django-ipyfield / README

.. -*- restructuredtext -*-


``ipyfield`` provides a model field for 
`django <>`_
that allows the storage of an ip address as a ``BigInt`` on the db side by 
using `IPy <>`_ to handle 
conversion to an ``IPy.IP`` instance (or ``None``) on the python side. 


In its way, it gives us a way to store both **ipv4** and **ipv6** consistently
without having to throw them in long charfields. Also, it gives us an easy way
to validate data as it comes in, while giving us access to additional meta
information (basically everything that makes 
`IPy <>`_ so awesome).


Add this to your django project by installing with ``pip``: ::
    pip install django-ipyfield

or with ``easy_install``: ::

    easy_install django-ipyfield


In your models, do something like the fallowing: ::
    from django.db import models
    from ipyfield.models import IPyField

    class MyModel(models.Model):

        # the regular params should work well enough here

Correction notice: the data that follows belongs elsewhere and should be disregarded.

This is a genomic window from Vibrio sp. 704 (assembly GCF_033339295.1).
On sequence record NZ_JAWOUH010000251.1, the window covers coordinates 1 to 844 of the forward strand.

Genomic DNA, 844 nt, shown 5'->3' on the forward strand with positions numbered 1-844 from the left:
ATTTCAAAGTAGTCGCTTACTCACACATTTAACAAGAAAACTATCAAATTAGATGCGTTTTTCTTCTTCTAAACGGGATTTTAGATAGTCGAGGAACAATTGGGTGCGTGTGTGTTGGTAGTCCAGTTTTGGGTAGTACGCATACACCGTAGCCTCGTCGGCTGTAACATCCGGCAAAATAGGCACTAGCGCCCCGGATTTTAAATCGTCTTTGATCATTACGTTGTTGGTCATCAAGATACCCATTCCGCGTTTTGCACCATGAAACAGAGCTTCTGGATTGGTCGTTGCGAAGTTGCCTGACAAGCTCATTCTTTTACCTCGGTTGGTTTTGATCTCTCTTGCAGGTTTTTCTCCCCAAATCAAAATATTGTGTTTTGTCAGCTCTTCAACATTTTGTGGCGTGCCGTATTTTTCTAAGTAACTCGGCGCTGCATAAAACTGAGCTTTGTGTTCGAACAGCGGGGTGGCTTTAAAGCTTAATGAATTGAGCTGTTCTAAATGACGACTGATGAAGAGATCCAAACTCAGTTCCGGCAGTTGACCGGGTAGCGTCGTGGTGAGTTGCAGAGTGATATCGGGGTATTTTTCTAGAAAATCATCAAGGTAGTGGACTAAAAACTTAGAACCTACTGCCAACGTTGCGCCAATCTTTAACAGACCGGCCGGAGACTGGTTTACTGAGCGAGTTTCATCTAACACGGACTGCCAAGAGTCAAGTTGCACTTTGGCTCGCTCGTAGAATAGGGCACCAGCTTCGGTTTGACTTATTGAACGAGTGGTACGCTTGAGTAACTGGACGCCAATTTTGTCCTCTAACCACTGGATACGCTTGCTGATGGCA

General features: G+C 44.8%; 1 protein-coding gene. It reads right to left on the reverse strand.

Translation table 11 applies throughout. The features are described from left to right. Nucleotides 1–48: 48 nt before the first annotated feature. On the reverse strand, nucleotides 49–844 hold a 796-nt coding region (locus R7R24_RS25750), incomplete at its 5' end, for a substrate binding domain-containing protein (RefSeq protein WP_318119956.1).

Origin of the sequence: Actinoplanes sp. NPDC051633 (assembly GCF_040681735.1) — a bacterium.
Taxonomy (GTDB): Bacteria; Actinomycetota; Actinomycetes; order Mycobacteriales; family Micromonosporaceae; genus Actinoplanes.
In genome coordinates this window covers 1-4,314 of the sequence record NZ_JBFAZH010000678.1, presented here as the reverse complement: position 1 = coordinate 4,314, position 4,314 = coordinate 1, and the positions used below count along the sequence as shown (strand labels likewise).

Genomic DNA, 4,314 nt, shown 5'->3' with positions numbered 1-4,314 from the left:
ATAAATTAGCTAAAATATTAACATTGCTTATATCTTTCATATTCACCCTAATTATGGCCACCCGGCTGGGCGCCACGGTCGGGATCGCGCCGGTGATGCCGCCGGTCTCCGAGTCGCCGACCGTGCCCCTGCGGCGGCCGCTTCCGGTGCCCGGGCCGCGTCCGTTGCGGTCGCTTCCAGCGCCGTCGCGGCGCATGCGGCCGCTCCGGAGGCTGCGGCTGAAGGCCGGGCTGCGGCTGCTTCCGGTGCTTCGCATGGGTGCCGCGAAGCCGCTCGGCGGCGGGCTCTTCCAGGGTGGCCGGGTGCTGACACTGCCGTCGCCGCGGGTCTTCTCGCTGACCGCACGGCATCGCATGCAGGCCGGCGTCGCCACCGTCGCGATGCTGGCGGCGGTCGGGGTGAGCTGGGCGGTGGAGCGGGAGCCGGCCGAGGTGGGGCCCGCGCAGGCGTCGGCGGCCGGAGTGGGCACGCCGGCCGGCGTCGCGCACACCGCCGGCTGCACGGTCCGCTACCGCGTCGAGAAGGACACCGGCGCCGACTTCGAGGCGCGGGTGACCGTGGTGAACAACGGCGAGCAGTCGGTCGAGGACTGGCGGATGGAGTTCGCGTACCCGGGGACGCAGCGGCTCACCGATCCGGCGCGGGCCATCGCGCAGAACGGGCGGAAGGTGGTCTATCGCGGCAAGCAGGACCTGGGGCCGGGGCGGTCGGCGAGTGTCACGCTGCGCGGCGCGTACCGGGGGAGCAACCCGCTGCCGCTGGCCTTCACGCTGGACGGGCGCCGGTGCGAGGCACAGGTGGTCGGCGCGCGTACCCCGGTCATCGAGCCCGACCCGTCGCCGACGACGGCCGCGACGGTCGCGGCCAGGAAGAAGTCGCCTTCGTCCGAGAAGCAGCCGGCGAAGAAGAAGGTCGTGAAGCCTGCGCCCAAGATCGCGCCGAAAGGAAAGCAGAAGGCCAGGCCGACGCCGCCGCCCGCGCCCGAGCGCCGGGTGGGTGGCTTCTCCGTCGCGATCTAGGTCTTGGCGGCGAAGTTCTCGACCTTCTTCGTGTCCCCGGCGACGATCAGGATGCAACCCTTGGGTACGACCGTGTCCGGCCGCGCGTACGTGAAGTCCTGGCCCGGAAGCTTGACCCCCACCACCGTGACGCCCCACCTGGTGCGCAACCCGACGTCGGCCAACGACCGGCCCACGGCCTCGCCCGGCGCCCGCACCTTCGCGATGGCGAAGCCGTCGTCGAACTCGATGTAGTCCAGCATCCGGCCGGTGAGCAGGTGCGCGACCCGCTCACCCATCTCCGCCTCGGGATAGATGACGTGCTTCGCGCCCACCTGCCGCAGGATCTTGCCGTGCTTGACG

ipaddr = IPyField()
        # ... and so on

From here, any assignments to ``obj.ipaddr`` can be considered a constructor
argument to a new ``IPy.IP`` instance. Anything ``IP()`` can use to make a new
object can be used.

When making queries, I added one extra piece of syntactical sugar. For 
``__in`` (range) lookups, you can pass a **CIDR** notation address range, for 
eaxample: ::

Currently you need to use this form of notation supported for this kind of 
query. For now, if you need to use a ``prefix-netmask`` style notation, pass it 
to ``IPy.IP`` yourself and use the resulting instance as your filter parameter.